Crypto is an uncharted landscape – with volatile prices and little regulation – but signs are emerging that its dynamics may change soon, such as President Joe Biden’s support for digital US dollars, or multimillion-dollar Super Bowl ads by cryptocurrency firms. So it pays to pay attention to some overarching themes which could shape its trajectory well into 2023 and beyond.
Inflationary pressures have placed greater strain on risky assets, including cryptocurrency investments. That’s because their prices often decrease when central banks increase interest rates – potentially curbing demand for them and thus leading to less demand.
Cryptos have also been subjected to regulatory pressure. The collapse of FTX, a major cryptocurrency exchange that handled billions daily transactions, caused havoc for the market, sending bitcoin’s price plummeting below $16,000 from its peak of $65,000 reached back in November 2021. Furthermore, other exchanges were forced to close down, and UK’s Financial Conduct Authority blacklisted Binance exchange.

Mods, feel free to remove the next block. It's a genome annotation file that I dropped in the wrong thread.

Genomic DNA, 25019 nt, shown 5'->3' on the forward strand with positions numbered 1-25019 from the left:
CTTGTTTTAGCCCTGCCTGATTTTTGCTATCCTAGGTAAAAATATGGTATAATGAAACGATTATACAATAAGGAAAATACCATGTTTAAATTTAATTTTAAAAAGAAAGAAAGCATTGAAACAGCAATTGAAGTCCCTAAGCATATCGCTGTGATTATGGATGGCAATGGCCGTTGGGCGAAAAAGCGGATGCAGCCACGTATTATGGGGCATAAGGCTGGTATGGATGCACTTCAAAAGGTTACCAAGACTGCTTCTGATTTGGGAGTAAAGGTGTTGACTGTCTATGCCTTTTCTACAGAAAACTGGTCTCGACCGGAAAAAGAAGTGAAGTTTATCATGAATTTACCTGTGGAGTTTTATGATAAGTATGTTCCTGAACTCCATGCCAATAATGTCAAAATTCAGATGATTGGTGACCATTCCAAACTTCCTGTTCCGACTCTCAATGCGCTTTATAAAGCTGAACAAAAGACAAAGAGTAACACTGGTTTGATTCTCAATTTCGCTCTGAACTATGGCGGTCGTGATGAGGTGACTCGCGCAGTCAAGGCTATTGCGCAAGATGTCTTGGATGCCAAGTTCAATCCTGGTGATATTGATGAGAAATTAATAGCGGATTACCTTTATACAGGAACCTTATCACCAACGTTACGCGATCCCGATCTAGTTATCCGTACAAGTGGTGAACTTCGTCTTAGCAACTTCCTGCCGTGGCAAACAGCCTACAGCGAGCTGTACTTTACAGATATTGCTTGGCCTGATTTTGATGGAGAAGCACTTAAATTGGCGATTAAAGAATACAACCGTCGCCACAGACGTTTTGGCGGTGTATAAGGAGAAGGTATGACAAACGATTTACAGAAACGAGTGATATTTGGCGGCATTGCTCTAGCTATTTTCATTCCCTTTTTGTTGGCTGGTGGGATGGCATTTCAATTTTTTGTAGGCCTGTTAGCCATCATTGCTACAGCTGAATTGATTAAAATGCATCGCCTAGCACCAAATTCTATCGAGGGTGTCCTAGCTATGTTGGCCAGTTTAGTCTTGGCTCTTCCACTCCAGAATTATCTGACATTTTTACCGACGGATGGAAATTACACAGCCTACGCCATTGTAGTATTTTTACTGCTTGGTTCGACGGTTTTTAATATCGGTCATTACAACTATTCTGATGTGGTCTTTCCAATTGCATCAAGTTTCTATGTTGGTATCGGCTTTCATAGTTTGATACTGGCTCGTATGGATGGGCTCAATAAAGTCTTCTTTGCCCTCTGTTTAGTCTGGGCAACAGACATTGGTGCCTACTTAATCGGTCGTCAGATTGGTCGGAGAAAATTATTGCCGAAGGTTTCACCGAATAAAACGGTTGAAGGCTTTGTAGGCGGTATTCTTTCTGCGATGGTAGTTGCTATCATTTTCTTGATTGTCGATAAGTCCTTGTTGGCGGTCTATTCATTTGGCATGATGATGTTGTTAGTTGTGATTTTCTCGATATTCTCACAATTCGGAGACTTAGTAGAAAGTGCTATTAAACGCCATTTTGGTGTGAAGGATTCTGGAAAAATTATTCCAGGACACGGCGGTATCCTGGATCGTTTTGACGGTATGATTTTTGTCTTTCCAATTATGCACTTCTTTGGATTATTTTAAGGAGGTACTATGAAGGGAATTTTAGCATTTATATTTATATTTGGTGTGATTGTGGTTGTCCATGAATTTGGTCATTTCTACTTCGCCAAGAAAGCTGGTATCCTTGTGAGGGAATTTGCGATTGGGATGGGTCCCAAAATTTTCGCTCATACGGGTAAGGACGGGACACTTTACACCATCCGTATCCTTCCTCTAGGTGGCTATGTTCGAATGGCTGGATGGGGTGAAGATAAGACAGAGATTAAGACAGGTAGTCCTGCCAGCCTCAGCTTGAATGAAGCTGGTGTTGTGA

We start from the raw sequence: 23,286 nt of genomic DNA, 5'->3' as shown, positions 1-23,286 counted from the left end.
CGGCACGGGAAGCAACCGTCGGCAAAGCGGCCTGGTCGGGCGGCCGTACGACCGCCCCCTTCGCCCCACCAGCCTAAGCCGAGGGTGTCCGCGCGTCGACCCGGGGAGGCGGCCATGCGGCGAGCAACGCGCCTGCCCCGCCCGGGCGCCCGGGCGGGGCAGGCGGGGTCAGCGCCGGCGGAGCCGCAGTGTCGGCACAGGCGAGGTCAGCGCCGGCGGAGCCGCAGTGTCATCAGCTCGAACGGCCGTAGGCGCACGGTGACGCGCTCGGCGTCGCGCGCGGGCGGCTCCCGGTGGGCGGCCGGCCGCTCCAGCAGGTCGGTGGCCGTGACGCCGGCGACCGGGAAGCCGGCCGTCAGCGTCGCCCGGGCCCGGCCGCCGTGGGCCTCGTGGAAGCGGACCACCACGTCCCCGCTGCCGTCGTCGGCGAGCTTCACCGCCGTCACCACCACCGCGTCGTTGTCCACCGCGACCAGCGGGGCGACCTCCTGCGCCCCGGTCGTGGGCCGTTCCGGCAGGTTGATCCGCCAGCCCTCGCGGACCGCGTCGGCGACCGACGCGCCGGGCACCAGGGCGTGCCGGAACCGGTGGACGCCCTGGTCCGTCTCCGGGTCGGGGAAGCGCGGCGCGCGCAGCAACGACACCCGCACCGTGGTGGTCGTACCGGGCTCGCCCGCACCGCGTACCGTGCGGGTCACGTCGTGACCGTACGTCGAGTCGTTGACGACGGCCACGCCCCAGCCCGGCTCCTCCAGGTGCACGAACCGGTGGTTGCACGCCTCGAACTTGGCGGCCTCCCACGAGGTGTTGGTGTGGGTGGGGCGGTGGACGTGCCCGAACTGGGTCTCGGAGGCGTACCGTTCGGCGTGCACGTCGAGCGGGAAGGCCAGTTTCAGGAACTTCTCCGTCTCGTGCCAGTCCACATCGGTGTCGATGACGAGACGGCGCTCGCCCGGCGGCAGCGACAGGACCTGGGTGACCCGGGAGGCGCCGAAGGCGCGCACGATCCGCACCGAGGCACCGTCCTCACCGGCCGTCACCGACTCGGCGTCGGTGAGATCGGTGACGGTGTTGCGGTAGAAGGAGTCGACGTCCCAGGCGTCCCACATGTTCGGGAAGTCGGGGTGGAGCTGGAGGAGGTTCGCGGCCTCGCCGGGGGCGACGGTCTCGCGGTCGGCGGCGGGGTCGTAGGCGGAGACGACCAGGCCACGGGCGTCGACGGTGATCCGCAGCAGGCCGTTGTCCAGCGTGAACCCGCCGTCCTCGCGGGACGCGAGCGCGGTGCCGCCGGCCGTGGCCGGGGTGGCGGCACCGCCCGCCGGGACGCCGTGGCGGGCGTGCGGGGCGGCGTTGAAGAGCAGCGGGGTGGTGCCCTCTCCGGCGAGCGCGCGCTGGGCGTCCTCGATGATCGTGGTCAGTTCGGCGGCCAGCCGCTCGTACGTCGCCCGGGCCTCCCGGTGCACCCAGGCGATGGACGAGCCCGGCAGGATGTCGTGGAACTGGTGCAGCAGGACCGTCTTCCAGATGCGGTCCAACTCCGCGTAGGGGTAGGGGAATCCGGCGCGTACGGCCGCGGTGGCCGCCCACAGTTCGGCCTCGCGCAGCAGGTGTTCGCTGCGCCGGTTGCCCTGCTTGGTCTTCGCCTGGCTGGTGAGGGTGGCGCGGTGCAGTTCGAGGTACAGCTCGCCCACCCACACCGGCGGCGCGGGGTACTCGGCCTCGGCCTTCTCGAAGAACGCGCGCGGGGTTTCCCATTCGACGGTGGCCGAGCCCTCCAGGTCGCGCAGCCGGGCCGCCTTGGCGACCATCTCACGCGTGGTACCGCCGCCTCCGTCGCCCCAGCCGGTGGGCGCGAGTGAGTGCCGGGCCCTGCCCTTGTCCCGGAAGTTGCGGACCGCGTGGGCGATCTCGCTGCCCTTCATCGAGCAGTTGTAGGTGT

Investors have become more cautious, which could slow the adoption of new cryptocurrencies and fuel speculation that some may move money from riskier assets into safer, more reliable ones like stocks and bonds.
The FTX fiasco also raised questions regarding government oversight of the crypto industry. While most governments currently take an uninvolved approach, with crypto’s rapid ascent and evolution leading regulators to begin crafting rules for it; the challenge being finding an equilibrium between mitigating traditional financial risks while not restricting innovation.
In the US, for instance, the Securities and Exchange Commission is working to determine how cryptocurrencies should be classified as securities. This distinction is crucial; if cryptos were classified as securities that would provide investors with similar protections as traditional finance such as deposit insurance.
Other key components that could impact cryptocurrency are:
One key concern with cryptos is their energy use, which can strain power grids and increase electric bills. That is why some developers are working on creating a new type of cryptocurrency which consumes less power. Furthermore, while price fluctuations can be profitable for long-term holders but costly for newcomers who buy in just before a crash hits. Finally, scams such as “pump and dumps,” in which people buy coins with hopes they will increase in value only to sell when its value plummets, present risk as well as scams like “pump and dumps”.